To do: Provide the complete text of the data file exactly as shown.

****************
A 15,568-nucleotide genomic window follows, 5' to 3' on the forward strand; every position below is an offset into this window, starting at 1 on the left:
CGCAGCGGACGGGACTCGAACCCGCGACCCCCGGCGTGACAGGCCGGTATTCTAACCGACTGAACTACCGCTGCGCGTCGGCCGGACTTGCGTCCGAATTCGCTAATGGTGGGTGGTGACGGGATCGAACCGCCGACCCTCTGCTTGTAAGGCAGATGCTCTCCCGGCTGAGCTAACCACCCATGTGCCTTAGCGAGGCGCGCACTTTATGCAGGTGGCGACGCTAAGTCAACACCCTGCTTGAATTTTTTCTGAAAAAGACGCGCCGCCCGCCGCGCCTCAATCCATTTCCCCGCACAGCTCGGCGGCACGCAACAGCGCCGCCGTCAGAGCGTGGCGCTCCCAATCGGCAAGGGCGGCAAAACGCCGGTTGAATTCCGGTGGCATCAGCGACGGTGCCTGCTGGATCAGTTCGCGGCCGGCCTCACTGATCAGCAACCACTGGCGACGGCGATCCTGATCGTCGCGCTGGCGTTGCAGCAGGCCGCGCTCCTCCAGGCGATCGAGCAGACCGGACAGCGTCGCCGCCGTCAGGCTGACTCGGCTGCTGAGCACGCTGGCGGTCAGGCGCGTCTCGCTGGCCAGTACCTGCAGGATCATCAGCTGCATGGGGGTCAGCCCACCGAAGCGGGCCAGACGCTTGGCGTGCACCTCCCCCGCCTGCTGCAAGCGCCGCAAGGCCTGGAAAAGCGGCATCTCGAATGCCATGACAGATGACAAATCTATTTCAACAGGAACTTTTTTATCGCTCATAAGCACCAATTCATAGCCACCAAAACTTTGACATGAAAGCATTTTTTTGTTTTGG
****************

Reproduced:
A 15,568-nucleotide genomic window follows, 5' to 3' on the forward strand; every position below is an offset into this window, starting at 1 on the left:
CGCAGCGGACGGGACTCGAACCCGCGACCCCCGGCGTGACAGGCCGGTATTCTAACCGACTGAACTACCGCTGCGCGTCGGCCGGACTTGCGTCCGAATTCGCTAATGGTGGGTGGTGACGGGATCGAACCGCCGACCCTCTGCTTGTAAGGCAGATGCTCTCCCGGCTGAGCTAACCACCCATGTGCCTTAGCGAGGCGCGCACTTTATGCAGGTGGCGACGCTAAGTCAACACCCTGCTTGAATTTTTTCTGAAAAAGACGCGCCGCCCGCCGCGCCTCAATCCATTTCCCCGCACAGCTCGGCGGCACGCAACAGCGCCGCCGTCAGAGCGTGGCGCTCCCAATCGGCAAGGGCGGCAAAACGCCGGTTGAATTCCGGTGGCATCAGCGACGGTGCCTGCTGGATCAGTTCGCGGCCGGCCTCACTGATCAGCAACCACTGGCGACGGCGATCCTGATCGTCGCGCTGGCGTTGCAGCAGGCCGCGCTCCTCCAGGCGATCGAGCAGACCGGACAGCGTCGCCGCCGTCAGGCTGACTCGGCTGCTGAGCACGCTGGCGGTCAGGCGCGTCTCGCTGGCCAGTACCTGCAGGATCATCAGCTGCATGGGGGTCAGCCCACCGAAGCGGGCCAGACGCTTGGCGTGCACCTCCCCCGCCTGCTGCAAGCGCCGCAAGGCCTGGAAAAGCGGCATCTCGAATGCCATGACAGATGACAAATCTATTTCAACAGGAACTTTTTTATCGCTCATAAGCACCAATTCATAGCCACCAAAACTTTGACATGAAAGCATTTTTTTGTTTTGG